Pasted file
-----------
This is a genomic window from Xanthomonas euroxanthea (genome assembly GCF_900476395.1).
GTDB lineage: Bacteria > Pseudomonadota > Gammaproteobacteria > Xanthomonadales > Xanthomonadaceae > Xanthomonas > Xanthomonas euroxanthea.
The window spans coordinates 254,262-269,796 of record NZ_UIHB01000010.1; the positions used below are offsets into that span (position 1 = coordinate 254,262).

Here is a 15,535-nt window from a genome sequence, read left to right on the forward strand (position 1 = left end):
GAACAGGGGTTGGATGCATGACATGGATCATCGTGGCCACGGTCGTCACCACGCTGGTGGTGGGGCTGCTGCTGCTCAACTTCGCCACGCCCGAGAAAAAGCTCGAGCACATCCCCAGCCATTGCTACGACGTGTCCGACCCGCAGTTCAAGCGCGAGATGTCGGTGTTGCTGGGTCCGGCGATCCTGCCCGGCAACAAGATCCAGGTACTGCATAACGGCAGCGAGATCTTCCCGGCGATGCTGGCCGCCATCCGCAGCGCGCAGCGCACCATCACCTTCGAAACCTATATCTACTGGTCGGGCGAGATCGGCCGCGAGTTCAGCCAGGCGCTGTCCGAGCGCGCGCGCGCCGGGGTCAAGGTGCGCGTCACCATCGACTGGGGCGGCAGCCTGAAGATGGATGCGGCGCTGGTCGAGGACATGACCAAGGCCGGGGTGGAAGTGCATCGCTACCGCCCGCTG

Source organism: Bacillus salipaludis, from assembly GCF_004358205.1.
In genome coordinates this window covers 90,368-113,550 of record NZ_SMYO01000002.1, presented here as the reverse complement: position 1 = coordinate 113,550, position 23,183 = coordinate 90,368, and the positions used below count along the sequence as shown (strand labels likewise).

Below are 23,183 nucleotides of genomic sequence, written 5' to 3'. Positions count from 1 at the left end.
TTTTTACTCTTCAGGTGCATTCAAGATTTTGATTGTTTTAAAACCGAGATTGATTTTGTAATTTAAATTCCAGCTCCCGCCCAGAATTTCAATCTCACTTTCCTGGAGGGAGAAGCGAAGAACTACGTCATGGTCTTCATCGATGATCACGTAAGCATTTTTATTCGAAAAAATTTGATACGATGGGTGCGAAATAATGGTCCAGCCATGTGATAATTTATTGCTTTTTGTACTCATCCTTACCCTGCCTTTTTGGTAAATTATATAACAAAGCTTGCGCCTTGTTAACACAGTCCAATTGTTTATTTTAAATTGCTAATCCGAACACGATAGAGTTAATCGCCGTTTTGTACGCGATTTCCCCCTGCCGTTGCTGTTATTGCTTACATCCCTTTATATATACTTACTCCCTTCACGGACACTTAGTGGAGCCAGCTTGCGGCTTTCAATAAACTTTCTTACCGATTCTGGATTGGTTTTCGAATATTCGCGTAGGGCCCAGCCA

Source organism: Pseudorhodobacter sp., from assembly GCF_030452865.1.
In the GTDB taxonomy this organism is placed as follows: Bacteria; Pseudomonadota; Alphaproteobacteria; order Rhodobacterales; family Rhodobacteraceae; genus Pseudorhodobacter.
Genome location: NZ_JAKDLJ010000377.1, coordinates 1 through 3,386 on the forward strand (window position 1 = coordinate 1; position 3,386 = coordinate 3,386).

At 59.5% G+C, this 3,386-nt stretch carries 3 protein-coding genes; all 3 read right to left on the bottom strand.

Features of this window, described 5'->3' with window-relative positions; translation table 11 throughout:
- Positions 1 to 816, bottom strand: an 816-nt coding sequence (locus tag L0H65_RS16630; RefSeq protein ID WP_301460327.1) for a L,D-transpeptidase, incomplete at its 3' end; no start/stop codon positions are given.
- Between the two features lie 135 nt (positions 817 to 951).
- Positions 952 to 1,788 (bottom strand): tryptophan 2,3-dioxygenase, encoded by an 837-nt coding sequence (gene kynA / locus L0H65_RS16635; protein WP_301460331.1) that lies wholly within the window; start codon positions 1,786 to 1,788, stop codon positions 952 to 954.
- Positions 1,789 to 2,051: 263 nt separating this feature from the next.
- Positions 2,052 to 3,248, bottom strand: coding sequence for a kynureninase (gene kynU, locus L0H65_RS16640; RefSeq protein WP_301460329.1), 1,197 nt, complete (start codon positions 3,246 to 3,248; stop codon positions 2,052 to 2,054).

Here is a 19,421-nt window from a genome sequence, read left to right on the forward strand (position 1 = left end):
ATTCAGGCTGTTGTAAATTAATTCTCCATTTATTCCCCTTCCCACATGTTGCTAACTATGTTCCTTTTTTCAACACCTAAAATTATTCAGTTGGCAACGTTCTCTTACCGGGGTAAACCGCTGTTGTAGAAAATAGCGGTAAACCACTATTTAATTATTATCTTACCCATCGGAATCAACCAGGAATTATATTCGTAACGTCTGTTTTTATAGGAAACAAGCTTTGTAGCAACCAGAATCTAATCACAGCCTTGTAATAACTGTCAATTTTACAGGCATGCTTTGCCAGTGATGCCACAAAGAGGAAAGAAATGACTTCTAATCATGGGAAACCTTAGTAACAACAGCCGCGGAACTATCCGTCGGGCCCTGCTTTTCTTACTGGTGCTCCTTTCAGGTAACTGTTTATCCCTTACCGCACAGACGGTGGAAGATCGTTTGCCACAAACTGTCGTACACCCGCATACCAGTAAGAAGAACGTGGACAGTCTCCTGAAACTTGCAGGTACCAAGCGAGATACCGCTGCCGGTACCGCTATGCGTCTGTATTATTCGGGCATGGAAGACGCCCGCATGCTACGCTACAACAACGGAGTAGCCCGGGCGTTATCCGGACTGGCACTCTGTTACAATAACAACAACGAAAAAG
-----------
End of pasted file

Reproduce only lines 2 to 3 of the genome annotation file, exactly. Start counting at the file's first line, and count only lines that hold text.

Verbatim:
GTDB lineage: Bacteria > Pseudomonadota > Gammaproteobacteria > Xanthomonadales > Xanthomonadaceae > Xanthomonas > Xanthomonas euroxanthea.
The window spans coordinates 254,262-269,796 of record NZ_UIHB01000010.1; the positions used below are offsets into that span (position 1 = coordinate 254,262).